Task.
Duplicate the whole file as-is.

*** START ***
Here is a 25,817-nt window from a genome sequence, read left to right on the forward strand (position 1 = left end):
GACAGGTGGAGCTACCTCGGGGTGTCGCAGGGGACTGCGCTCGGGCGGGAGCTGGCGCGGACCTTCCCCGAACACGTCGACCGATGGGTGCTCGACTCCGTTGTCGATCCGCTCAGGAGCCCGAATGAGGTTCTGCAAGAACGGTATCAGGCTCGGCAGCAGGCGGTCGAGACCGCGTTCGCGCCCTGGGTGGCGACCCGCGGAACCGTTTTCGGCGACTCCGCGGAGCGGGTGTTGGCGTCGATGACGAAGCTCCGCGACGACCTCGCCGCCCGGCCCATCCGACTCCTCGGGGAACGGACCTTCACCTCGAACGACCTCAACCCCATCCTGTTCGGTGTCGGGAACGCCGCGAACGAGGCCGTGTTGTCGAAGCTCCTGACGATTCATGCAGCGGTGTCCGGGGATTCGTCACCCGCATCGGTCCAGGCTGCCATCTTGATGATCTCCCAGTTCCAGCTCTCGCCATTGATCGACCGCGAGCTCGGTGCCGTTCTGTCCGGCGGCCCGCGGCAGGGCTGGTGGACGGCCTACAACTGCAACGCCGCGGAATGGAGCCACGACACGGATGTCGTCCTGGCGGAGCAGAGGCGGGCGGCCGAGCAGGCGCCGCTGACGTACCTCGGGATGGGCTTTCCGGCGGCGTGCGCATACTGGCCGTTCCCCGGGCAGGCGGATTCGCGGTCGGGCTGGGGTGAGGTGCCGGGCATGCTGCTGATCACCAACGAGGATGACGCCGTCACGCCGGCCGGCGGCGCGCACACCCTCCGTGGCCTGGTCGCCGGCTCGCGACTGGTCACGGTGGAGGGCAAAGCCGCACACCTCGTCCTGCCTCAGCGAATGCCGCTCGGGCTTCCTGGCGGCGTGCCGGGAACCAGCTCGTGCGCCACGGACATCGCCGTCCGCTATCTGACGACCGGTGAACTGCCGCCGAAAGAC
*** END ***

Here is a 25,817-nt window from a genome sequence, read left to right on the forward strand (position 1 = left end):
GACAGGTGGAGCTACCTCGGGGTGTCGCAGGGGACTGCGCTCGGGCGGGAGCTGGCGCGGACCTTCCCCGAACACGTCGACCGATGGGTGCTCGACTCCGTTGTCGATCCGCTCAGGAGCCCGAATGAGGTTCTGCAAGAACGGTATCAGGCTCGGCAGCAGGCGGTCGAGACCGCGTTCGCGCCCTGGGTGGCGACCCGCGGAACCGTTTTCGGCGACTCCGCGGAGCGGGTGTTGGCGTCGATGACGAAGCTCCGCGACGACCTCGCCGCCCGGCCCATCCGACTCCTCGGGGAACGGACCTTCACCTCGAACGACCTCAACCCCATCCTGTTCGGTGTCGGGAACGCCGCGAACGAGGCCGTGTTGTCGAAGCTCCTGACGATTCATGCAGCGGTGTCCGGGGATTCGTCACCCGCATCGGTCCAGGCTGCCATCTTGATGATCTCCCAGTTCCAGCTCTCGCCATTGATCGACCGCGAGCTCGGTGCCGTTCTGTCCGGCGGCCCGCGGCAGGGCTGGTGGACGGCCTACAACTGCAACGCCGCGGAATGGAGCCACGACACGGATGTCGTCCTGGCGGAGCAGAGGCGGGCGGCCGAGCAGGCGCCGCTGACGTACCTCGGGATGGGCTTTCCGGCGGCGTGCGCATACTGGCCGTTCCCCGGGCAGGCGGATTCGCGGTCGGGCTGGGGTGAGGTGCCGGGCATGCTGCTGATCACCAACGAGGATGACGCCGTCACGCCGGCCGGCGGCGCGCACACCCTCCGTGGCCTGGTCGCCGGCTCGCGACTGGTCACGGTGGAGGGCAAAGCCGCACACCTCGTCCTGCCTCAGCGAATGCCGCTCGGGCTTCCTGGCGGCGTGCCGGGAACCAGCTCGTGCGCCACGGACATCGCCGTCCGCTATCTGACGACCGGTGAACTGCCGCCGAAAGAC